In the photos, you can see how her core is more relaxed and extended. She is in a better alignment for her tummy time development. Two weeks later, I paid Hannah a visit to see what new skills she was doing. She was able to put arms in front of her, lift her head, and roll over. What fun! Amazing what 15 minutes of Kinetic Bridging® and new micro-movements can lead to!
But My Pediatrician Said Everything Was Ok
We find most parents have been tuned into the motor skill gaps of children we work with, but were dismissed by their pediatrician. The pediatrician evaluates very basic aspects of motor skill development to ensure a major gap is not developing. We find the minor gaps are just as important since these are when the foundation for so much integrated visual-auditory motor skill is being established. Tiny gaps can create barriers in formation of more complex skills in both sports and academic realms.
What Can I Check on My Own?
One of the most basic visual-motor skills we assess is presence of independent eye tracking from head movement. Do the eyes track up/down, left/right easily and symmetrically without other movement or stress in the body, face, or jaw? It is amazing how much this simple observation can reveal! Some of the annoying oral-motor habits of students support stabilizing eye tracking. New micro-movements can unlink these.
A 3 to 4-month infant milestone we assess passively is the superman position—can we lift up hands and have the arms, shoulders, and head easily follow? We do not check a person actively trying to do a “superman” exercise since compensatory muscles may be recruited, so it appears to be developmentally correct. When we lift a person’s arms passively, ideally the shoulders and head easily follow fluently and lightly. All the developmental elements to stabilize are in place, so the head pops right up and eyes look around ready to reach out and grab something interesting! Those of you who have seen us test this know how cool it is to see the head stability change!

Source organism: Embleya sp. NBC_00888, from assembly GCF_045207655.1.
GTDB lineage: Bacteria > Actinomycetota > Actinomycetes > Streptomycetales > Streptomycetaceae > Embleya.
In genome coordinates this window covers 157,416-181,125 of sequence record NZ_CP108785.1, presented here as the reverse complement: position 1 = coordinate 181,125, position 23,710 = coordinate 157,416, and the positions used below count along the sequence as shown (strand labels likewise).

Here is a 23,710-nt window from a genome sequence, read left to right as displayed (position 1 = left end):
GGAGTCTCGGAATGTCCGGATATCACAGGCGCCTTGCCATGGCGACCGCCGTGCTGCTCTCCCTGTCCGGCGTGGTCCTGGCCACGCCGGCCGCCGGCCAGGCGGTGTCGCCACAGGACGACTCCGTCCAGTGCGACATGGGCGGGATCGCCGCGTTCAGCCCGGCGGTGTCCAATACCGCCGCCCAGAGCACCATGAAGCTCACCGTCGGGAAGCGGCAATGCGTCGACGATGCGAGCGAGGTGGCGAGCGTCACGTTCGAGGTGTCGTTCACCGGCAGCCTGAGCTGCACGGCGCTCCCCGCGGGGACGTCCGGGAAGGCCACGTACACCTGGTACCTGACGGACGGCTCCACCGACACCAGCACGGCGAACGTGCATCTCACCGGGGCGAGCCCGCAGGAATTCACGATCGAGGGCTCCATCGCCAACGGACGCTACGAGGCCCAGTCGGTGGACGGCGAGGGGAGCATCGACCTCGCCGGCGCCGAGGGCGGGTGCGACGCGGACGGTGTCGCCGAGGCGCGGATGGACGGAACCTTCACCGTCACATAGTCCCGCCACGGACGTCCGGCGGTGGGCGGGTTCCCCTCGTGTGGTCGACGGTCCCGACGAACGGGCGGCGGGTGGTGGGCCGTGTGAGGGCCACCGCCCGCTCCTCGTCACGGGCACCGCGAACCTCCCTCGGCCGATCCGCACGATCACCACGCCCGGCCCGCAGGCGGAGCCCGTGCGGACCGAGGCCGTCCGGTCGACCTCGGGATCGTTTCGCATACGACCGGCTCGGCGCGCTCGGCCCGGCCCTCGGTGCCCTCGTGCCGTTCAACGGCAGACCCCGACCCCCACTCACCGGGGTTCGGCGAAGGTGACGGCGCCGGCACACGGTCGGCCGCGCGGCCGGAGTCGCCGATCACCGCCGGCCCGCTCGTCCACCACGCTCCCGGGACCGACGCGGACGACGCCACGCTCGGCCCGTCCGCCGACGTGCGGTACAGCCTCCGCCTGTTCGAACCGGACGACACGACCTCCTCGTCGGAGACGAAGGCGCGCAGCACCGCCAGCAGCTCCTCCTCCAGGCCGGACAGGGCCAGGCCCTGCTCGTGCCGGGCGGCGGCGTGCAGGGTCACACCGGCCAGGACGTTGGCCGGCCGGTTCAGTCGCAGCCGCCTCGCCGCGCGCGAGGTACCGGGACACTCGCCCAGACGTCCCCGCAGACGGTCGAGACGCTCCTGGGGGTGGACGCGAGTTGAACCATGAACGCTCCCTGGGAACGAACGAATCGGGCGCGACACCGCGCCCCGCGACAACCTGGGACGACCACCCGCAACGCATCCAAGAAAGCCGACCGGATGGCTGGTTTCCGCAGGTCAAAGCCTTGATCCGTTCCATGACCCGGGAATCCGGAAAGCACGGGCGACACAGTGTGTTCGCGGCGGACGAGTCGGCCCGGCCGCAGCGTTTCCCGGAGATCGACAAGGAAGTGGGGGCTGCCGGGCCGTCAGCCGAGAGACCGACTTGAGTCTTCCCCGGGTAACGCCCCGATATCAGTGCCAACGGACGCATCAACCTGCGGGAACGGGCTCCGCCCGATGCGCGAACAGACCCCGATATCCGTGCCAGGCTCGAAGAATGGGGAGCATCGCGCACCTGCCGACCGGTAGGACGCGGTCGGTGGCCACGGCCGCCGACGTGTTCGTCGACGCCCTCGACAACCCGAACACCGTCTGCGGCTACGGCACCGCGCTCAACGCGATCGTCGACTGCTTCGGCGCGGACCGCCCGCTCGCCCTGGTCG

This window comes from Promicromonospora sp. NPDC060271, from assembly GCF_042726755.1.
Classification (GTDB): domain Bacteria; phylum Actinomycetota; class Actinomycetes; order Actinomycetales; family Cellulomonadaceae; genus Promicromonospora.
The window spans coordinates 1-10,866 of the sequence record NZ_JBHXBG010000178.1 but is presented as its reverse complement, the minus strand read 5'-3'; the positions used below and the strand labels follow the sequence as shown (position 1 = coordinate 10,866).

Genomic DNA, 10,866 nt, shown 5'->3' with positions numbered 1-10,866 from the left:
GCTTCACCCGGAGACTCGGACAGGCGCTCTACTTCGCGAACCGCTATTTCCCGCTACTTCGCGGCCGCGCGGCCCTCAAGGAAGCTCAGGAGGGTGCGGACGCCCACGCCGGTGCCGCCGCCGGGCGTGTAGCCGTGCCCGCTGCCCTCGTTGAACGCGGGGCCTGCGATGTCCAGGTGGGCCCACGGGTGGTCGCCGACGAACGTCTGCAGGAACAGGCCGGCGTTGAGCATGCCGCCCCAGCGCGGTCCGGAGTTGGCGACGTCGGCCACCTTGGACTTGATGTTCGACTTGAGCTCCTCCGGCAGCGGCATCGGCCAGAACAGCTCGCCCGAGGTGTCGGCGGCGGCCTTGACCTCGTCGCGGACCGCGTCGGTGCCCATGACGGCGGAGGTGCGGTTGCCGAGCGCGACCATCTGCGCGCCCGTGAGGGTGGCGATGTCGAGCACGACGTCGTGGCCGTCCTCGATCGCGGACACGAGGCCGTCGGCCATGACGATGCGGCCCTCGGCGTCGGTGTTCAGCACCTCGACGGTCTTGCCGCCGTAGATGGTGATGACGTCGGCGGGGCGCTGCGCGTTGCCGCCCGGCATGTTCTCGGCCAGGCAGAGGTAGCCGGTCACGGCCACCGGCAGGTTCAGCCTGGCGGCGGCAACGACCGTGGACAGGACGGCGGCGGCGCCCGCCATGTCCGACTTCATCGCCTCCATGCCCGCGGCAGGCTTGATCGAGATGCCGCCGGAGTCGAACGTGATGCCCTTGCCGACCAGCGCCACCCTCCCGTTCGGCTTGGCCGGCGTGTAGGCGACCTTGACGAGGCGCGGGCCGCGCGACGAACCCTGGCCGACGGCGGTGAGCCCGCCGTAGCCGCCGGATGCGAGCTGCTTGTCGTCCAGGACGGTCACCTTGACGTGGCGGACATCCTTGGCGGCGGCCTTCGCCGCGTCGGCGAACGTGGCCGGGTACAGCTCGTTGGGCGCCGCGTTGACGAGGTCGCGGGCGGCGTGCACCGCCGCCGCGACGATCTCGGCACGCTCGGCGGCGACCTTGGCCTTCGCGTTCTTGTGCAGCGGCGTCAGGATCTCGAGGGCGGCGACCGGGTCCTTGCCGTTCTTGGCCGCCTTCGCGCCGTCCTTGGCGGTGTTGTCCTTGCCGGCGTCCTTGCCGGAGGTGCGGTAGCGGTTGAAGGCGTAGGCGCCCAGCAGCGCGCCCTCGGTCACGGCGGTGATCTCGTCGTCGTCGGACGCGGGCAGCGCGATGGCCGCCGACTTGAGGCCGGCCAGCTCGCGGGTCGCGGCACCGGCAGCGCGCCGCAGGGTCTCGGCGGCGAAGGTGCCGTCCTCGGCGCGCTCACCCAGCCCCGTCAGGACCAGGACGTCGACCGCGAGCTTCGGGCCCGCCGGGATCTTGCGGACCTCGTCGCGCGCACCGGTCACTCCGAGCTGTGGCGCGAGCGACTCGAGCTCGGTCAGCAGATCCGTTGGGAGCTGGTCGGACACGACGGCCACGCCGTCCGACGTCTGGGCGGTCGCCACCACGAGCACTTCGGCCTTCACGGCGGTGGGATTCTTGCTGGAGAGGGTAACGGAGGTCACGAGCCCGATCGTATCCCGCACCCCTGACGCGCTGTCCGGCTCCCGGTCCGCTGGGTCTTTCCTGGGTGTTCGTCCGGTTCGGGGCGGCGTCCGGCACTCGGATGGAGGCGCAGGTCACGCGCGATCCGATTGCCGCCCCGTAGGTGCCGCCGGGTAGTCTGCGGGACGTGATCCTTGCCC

For adults, the stable and integrated head/shoulder micro-movements help you maintain great posture avoiding a forward head position, dowager’s hump, and/or headaches.
From infants to adults, we restore your micro-movements quickly returning you to the activities that define your life.
A Note from Cara
Babies! We love to see babies. :)
We work with all ages to restore micro-movements normally developed as an infant. When we get the chance to see an infant, it is an amazing reminder of how these essential building blocks of movement really do develop. It’s like program code turning on right in front of our eyes!
Also essential are the micro-steps of integrating our sensory systems with our movement ability.
- Visual skills evolve as the head becomes more stable.
- Babies develop and integrate hand-eye skills by reaching out for objects from various positions.
- It’s so amazing to see how quickly gaps in visual-motor integration are filled in as the related micro-movements are restored.
Why is this important at older ages?
- Reading and social skills are the most common complaints and concerns students have when visual-motor integration has gotten off track.
- Concussions and head injuries can result in these same skills to be amiss.
- Often just a few sessions will allow us to restore head/core/arm and visual stability back to infant-based original.
If your visual-motor skills could use a little pick-me-up give us a call!